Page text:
CLEVELAND, Ohio — Trade groups are preparing a legislative push to shield pharmacists from criminal prosecutions — disturbed by the potential of jail time for a Cleveland-area pharmacist after his mistake contributed to the death of a young girl.
“The day we start putting physicians, pharmacists, dentists and others in the health profession in jail for mistakes that were made, honestly, with no malice, is the day people choose not to be in the profession,” said Ernest Boyd, executive director of the Ohio Pharmacists Association.
Former pharmacist Eric Cropp faces up to five years in prison after pleading no contest Wednesday to involuntary manslaughter.
Cropp in February 2006 approved a pharmacy technician’s mix of chemotherapy solution for 2-year-old Emily Jerry, who was being treated at University Hospitals Rainbow Babies & Children’s Hospital. The mix was 23 percent salt-based when it should have been only 1 percent.
In state testimony later, the technician said she told Cropp there was something wrong with the mixture, though he still approved it. Emily died days later.
The case help spark scrutiny and reform of pharmacy technicians along with the prosecution of Cropp, who was stripped of his license in 2007 for his error in the Jerry case and 15 subsequent other errors. Ohio legislators passed Emily’s Law, which created licensing and minimum education requirements for pharmacy technicians — a change largely cheered by educators and others in the local industry. A federal version of the Ohio law, Emily’s Act, was introduced and referred to a Congressional subcommittee last year.
USA Today included the Jerrys in a series of stories on pharmacy errors that highlighted, among other things, how the volume of work and retail chains’ ties to oversight committees can contribute to errors.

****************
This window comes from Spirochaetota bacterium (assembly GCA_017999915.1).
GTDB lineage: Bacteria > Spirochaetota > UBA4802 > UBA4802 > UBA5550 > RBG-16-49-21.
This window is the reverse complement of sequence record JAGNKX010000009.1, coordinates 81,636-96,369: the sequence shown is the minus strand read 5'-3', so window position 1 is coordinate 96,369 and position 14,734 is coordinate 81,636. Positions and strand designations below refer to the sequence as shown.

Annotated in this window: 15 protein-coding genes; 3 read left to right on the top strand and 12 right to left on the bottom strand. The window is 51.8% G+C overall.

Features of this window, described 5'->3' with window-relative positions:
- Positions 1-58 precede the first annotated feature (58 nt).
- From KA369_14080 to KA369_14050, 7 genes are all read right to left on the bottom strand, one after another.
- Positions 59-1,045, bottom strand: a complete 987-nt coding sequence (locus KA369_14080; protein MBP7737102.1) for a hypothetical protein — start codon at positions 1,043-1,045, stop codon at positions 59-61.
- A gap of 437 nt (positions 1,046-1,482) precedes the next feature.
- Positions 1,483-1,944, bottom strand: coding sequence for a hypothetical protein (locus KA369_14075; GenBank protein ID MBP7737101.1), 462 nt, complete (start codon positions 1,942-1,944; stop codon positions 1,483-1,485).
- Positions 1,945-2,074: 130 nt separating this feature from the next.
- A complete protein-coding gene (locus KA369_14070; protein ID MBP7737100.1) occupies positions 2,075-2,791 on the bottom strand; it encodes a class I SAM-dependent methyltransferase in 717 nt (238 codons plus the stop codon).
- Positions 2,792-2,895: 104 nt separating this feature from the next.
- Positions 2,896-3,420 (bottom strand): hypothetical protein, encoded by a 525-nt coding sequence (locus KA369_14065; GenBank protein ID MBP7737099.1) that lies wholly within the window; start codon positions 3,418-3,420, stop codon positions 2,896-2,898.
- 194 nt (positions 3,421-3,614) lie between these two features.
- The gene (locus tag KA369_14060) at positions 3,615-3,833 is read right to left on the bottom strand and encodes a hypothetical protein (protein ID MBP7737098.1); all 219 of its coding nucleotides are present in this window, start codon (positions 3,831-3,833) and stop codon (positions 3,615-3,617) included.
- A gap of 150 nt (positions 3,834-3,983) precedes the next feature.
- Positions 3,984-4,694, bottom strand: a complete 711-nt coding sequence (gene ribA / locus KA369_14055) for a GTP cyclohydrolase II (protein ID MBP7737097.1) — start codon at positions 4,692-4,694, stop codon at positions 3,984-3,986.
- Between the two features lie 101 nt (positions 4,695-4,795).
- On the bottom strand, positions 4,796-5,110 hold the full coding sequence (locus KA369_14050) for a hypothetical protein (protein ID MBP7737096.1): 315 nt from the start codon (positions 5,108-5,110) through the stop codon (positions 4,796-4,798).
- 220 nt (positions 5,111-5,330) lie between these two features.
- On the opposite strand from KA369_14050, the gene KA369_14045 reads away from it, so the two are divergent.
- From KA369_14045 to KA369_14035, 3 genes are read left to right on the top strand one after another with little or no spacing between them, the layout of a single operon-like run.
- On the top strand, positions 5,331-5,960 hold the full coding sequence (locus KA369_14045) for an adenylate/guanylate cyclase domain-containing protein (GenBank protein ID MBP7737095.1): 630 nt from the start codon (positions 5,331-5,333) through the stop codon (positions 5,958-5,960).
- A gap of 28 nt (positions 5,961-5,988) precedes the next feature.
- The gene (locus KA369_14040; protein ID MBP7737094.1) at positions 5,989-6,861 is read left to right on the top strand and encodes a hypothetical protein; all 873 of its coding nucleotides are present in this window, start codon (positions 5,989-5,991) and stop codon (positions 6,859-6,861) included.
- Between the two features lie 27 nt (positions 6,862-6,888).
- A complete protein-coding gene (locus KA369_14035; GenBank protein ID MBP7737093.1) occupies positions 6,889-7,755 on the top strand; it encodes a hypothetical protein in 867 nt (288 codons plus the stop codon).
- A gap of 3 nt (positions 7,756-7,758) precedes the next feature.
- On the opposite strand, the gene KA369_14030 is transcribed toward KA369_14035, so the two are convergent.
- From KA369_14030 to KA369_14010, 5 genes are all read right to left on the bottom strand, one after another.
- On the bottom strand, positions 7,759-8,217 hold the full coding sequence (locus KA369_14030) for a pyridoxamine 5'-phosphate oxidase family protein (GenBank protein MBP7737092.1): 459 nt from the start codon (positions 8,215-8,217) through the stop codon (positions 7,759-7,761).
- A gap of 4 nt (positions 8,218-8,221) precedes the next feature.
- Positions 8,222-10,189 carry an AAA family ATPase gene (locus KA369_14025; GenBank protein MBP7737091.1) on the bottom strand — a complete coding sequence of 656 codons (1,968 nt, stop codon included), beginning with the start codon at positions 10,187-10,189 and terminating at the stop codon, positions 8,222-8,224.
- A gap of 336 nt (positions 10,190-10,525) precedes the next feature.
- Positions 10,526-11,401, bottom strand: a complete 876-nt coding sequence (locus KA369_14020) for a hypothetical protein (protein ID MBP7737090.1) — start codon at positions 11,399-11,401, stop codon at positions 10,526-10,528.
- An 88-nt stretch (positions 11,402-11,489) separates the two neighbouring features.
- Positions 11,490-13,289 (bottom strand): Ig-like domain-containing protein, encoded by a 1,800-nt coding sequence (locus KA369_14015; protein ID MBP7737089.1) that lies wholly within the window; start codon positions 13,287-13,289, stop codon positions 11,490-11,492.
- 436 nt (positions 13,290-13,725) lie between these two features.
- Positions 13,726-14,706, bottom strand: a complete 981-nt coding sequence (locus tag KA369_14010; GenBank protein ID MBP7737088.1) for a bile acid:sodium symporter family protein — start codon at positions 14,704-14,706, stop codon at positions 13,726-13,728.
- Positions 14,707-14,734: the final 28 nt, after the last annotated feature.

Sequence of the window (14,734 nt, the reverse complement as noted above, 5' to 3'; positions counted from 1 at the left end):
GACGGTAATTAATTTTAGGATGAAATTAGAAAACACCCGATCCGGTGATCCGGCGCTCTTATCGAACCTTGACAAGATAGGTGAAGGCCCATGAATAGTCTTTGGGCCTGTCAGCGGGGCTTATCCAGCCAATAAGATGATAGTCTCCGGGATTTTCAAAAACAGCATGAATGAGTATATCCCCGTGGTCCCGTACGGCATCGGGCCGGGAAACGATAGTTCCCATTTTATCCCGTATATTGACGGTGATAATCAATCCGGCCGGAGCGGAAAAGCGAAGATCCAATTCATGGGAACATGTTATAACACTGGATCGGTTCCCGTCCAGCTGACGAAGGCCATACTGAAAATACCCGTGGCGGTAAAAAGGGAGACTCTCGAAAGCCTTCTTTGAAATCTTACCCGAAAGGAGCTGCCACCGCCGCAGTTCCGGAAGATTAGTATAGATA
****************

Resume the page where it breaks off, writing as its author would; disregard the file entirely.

But concern over Cropp’s fate — and its impact on the pharmacy industry — have grown. The non-profit Institute for Safe Medication Practices, which focuses on the prevention of medical errors, late last month (pdf) called the prosecution “inappropriate and unwarranted.” Cases like this could make pharmacists less likely to report errors and slow systemic change — things that are likely to prevent future tragedies, the institute stated.
“Criminal prosecution sends the false message that clinical perfection is an attainable goal, and that ‘good’ health-care practitioners never make errors and should be criminally punished if they are involved in an error,” the institute stated.
Ryan Miday, spokesman for Cuyahoga County Prosecutor Bill Mason whose office handed Cropp’s case, declined comment on the prosecution because the case is ongoing. Cropp is scheduled for sentencing in mid-July.
Boyd thinks that even Emily’s Law would not have prevented the 2-year-old’s death. “I have to tell you that no amount of testing would have solved this issue — which is that someone didn’t pay attention at the right time,” said Boyd, who said a civil trial would have been more appropriate in the Emily Jerry case.
The Ohio Pharmacists Association has joined “internal conversations” with other chapters and their national association about pushing for a kind of “no fault” system similar to what was approved in the 1970s by the Federal Aviation Administration, Boyd said. Under the FAA’s doctrine, pilots and controllers are immune from disciplinary actions if they file timely reports — the exception being for “reckless operations, criminal offenses, gross negligence, willful misconduct and accidents,” according to a history of the agency (pdf).
Boyd said pharmacy groups plan to be ready in about a year to begin a likely federal effort.
The Jerry family, in testimony two years ago in front of the Ohio Pharmacy Board, called Cropp’s actions reckless and an “inexcusable and intentional homicide” of their daughter. If that’s the case, not even an FAA-like policy would have protected the former pharmacist.
“Eric Cropp’s incompetence goes far beyond conducting one reckless act,” Kelly Jerry, Emily’s mother, stated to the board. “Eric Cropp consciously disregarded any and every set standard of protocol regarding patient safety.”
[Photo courtesy of Wikimedia Commons.]